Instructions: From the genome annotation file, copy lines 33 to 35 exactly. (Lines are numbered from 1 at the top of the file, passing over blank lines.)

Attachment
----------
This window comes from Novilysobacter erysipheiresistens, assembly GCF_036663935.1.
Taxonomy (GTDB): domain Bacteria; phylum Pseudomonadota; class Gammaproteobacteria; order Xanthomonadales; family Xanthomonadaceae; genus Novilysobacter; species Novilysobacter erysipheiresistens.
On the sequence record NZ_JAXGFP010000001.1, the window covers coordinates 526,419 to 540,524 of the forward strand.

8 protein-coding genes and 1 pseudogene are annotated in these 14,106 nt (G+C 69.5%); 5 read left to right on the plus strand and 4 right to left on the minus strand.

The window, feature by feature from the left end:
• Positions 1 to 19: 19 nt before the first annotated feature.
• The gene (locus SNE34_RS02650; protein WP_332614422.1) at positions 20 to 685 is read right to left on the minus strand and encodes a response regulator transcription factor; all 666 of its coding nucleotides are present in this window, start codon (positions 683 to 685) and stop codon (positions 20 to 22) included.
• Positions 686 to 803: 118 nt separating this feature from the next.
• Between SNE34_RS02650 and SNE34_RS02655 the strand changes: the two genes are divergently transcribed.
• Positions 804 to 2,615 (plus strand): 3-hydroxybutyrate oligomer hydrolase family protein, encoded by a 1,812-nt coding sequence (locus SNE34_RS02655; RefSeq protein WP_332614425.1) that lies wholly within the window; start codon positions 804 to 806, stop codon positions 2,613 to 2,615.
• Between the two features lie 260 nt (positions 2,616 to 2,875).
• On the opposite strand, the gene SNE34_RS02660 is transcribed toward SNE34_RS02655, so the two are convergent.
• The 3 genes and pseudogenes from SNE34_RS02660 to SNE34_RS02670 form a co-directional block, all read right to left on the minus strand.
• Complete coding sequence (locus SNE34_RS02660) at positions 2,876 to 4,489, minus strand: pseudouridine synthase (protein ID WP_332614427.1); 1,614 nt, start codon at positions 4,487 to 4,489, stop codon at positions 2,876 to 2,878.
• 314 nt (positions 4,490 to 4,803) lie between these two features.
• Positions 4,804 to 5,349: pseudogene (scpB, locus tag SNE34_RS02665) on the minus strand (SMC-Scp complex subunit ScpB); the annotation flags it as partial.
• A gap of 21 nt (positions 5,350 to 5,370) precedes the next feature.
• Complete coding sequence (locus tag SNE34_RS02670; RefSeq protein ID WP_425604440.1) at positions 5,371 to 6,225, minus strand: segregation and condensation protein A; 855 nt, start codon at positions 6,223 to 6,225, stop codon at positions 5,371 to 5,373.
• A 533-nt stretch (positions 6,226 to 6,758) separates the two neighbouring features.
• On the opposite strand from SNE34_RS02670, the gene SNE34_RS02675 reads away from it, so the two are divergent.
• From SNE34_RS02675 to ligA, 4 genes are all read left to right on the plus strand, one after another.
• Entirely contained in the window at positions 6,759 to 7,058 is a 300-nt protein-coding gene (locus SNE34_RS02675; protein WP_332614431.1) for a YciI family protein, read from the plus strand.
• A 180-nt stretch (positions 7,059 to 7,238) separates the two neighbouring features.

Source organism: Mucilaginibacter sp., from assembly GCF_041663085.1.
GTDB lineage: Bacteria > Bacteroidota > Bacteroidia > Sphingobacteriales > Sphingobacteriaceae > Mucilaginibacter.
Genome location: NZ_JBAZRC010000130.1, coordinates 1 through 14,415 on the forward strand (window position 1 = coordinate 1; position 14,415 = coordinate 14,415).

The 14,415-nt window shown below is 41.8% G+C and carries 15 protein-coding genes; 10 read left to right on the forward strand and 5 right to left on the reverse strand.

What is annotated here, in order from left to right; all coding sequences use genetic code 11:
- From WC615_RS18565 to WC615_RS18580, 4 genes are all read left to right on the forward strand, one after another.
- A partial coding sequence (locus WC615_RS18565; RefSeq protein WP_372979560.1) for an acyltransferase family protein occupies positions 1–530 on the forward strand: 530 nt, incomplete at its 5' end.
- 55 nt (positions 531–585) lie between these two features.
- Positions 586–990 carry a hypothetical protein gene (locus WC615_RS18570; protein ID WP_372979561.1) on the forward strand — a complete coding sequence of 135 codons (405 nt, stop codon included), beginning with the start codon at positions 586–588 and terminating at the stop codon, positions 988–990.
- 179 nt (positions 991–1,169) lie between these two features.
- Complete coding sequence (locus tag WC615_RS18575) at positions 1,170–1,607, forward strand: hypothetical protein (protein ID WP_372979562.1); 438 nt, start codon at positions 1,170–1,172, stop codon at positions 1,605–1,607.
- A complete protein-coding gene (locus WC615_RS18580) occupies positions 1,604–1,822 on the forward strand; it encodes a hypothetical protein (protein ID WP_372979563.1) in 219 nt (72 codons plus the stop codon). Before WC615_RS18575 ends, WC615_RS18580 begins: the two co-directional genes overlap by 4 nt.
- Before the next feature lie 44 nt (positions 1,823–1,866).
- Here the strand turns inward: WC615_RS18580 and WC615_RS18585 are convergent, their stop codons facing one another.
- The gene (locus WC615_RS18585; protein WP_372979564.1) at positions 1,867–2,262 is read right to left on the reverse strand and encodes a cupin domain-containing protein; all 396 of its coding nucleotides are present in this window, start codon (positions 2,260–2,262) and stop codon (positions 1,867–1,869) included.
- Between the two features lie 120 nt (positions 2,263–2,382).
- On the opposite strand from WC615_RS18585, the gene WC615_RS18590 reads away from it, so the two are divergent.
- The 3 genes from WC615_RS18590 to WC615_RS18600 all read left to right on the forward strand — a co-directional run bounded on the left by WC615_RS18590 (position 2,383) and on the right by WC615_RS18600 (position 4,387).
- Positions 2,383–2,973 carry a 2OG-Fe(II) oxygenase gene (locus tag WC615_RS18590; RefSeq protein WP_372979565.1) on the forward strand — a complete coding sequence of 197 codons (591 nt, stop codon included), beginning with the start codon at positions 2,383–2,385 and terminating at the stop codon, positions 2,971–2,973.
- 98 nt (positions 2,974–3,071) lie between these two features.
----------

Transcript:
- 179 nt (positions 991–1,169) lie between these two features.
- Complete coding sequence (locus tag WC615_RS18575) at positions 1,170–1,607, forward strand: hypothetical protein (protein ID WP_372979562.1); 438 nt, start codon at positions 1,170–1,172, stop codon at positions 1,605–1,607.
- A complete protein-coding gene (locus WC615_RS18580) occupies positions 1,604–1,822 on the forward strand; it encodes a hypothetical protein (protein ID WP_372979563.1) in 219 nt (72 codons plus the stop codon). Before WC615_RS18575 ends, WC615_RS18580 begins: the two co-directional genes overlap by 4 nt.